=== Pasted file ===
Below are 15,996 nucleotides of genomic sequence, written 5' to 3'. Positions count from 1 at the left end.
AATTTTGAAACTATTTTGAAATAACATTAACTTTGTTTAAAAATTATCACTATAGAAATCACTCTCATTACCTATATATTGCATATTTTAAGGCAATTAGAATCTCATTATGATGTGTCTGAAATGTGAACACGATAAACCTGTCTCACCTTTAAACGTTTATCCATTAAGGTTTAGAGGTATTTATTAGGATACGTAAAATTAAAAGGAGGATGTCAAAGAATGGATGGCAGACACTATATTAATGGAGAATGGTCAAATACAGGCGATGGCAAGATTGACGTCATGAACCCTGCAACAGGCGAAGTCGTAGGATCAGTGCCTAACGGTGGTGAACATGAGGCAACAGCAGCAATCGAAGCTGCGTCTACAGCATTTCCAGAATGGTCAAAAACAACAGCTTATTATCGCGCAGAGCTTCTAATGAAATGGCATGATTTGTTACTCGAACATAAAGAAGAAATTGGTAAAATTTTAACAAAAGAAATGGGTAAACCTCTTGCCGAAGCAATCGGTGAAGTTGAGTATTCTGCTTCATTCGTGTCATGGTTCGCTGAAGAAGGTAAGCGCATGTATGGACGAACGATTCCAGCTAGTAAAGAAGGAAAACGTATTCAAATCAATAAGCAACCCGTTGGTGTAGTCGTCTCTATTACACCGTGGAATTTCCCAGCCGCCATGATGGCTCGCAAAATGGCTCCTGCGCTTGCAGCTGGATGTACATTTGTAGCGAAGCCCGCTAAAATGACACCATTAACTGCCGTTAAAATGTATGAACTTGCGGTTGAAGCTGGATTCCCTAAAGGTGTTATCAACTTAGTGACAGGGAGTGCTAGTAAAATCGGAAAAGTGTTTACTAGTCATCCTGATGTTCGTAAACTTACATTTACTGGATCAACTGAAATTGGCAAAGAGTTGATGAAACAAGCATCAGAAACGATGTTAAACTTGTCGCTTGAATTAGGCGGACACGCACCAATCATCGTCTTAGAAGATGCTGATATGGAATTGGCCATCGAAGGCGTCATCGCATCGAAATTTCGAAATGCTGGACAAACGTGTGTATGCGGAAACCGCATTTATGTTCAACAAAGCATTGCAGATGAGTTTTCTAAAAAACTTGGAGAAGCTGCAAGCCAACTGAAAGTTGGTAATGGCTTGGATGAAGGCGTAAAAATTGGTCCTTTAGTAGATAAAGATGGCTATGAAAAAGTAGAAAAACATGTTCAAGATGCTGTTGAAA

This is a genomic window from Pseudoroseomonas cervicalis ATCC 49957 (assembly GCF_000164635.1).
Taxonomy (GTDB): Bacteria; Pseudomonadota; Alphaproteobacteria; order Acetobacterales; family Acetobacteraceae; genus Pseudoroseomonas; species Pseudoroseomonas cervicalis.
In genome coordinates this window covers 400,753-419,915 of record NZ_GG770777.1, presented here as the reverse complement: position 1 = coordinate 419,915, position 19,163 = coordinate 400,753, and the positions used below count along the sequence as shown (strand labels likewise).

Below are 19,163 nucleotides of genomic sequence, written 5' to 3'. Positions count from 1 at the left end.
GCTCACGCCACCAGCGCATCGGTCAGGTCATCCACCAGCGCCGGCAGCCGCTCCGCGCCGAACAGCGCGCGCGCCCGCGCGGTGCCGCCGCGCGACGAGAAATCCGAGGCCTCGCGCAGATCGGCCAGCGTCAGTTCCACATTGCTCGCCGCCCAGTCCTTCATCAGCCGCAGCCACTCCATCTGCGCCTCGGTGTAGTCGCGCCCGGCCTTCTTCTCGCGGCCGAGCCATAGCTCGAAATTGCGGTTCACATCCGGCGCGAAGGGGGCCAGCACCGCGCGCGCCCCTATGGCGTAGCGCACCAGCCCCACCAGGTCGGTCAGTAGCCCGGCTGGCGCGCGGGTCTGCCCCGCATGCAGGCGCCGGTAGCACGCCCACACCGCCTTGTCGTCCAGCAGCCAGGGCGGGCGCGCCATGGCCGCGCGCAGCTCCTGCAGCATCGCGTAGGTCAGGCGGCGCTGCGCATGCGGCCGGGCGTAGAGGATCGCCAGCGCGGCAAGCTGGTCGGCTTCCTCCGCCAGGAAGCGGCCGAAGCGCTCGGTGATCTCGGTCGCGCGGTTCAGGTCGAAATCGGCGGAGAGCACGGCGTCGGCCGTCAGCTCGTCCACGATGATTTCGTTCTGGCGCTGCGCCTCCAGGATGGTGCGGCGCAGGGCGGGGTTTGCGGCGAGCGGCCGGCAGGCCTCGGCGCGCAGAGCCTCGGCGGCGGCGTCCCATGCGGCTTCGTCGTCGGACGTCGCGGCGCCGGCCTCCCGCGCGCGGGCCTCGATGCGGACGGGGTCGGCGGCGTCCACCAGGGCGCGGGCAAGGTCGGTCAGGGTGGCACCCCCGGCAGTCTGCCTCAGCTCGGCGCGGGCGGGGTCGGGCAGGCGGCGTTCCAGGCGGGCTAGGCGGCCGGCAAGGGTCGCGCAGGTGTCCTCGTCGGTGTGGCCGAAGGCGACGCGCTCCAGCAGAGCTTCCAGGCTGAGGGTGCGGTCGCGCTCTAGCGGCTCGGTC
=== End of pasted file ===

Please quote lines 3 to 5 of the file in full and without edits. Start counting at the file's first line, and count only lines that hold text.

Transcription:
This is a genomic window from Pseudoroseomonas cervicalis ATCC 49957 (assembly GCF_000164635.1).
Taxonomy (GTDB): Bacteria; Pseudomonadota; Alphaproteobacteria; order Acetobacterales; family Acetobacteraceae; genus Pseudoroseomonas; species Pseudoroseomonas cervicalis.
In genome coordinates this window covers 400,753-419,915 of record NZ_GG770777.1, presented here as the reverse complement: position 1 = coordinate 419,915, position 19,163 = coordinate 400,753, and the positions used below count along the sequence as shown (strand labels likewise).